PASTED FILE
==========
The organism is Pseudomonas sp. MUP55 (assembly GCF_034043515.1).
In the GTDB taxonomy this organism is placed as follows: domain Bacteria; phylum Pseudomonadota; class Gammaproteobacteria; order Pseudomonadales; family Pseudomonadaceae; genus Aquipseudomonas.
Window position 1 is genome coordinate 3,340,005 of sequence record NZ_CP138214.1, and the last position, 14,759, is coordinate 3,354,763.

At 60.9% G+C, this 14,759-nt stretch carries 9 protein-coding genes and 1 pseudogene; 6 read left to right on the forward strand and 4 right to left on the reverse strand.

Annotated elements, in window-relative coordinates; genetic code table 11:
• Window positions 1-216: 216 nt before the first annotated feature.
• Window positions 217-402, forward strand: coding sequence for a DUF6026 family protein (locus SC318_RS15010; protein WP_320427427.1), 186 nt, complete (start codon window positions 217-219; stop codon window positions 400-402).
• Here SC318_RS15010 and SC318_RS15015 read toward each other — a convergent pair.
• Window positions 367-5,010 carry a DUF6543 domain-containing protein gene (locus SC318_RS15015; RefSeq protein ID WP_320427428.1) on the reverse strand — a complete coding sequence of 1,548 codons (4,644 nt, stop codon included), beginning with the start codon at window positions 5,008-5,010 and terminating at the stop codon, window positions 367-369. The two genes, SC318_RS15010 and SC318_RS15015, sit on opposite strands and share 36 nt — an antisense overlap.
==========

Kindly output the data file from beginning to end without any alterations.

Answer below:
The organism is Pseudomonas sp. MUP55 (assembly GCF_034043515.1).
In the GTDB taxonomy this organism is placed as follows: domain Bacteria; phylum Pseudomonadota; class Gammaproteobacteria; order Pseudomonadales; family Pseudomonadaceae; genus Aquipseudomonas.
Window position 1 is genome coordinate 3,340,005 of sequence record NZ_CP138214.1, and the last position, 14,759, is coordinate 3,354,763.

At 60.9% G+C, this 14,759-nt stretch carries 9 protein-coding genes and 1 pseudogene; 6 read left to right on the forward strand and 4 right to left on the reverse strand.

Annotated elements, in window-relative coordinates; genetic code table 11:
• Window positions 1-216: 216 nt before the first annotated feature.
• Window positions 217-402, forward strand: coding sequence for a DUF6026 family protein (locus SC318_RS15010; protein WP_320427427.1), 186 nt, complete (start codon window positions 217-219; stop codon window positions 400-402).
• Here SC318_RS15010 and SC318_RS15015 read toward each other — a convergent pair.
• Window positions 367-5,010 carry a DUF6543 domain-containing protein gene (locus SC318_RS15015; RefSeq protein ID WP_320427428.1) on the reverse strand — a complete coding sequence of 1,548 codons (4,644 nt, stop codon included), beginning with the start codon at window positions 5,008-5,010 and terminating at the stop codon, window positions 367-369. The two genes, SC318_RS15010 and SC318_RS15015, sit on opposite strands and share 36 nt — an antisense overlap.